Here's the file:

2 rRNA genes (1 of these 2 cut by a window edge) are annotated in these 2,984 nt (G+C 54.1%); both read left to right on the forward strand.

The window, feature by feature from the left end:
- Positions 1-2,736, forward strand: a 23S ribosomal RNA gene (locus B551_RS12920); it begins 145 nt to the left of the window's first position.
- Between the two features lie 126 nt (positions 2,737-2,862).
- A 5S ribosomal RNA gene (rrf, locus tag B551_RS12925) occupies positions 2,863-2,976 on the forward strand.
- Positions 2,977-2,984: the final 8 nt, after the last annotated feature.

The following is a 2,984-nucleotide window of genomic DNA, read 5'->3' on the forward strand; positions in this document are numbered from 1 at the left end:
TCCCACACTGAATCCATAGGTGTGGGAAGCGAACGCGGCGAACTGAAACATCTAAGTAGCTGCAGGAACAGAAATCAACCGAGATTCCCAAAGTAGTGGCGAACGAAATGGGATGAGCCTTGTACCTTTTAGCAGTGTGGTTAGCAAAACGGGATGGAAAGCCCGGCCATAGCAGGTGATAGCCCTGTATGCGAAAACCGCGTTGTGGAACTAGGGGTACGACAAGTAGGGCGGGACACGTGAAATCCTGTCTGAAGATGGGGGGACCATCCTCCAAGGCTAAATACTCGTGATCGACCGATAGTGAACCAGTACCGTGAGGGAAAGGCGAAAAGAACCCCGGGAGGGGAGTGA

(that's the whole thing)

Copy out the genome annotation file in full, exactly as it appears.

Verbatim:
2 rRNA genes (1 of these 2 cut by a window edge) are annotated in these 2,984 nt (G+C 54.1%); both read left to right on the forward strand.

The window, feature by feature from the left end:
- Positions 1-2,736, forward strand: a 23S ribosomal RNA gene (locus B551_RS12920); it begins 145 nt to the left of the window's first position.
- Between the two features lie 126 nt (positions 2,737-2,862).
- A 5S ribosomal RNA gene (rrf, locus tag B551_RS12925) occupies positions 2,863-2,976 on the forward strand.
- Positions 2,977-2,984: the final 8 nt, after the last annotated feature.

The following is a 2,984-nucleotide window of genomic DNA, read 5'->3' on the forward strand; positions in this document are numbered from 1 at the left end:
TCCCACACTGAATCCATAGGTGTGGGAAGCGAACGCGGCGAACTGAAACATCTAAGTAGCTGCAGGAACAGAAATCAACCGAGATTCCCAAAGTAGTGGCGAACGAAATGGGATGAGCCTTGTACCTTTTAGCAGTGTGGTTAGCAAAACGGGATGGAAAGCCCGGCCATAGCAGGTGATAGCCCTGTATGCGAAAACCGCGTTGTGGAACTAGGGGTACGACAAGTAGGGCGGGACACGTGAAATCCTGTCTGAAGATGGGGGGACCATCCTCCAAGGCTAAATACTCGTGATCGACCGATAGTGAACCAGTACCGTGAGGGAAAGGCGAAAAGAACCCCGGGAGGGGAGTGA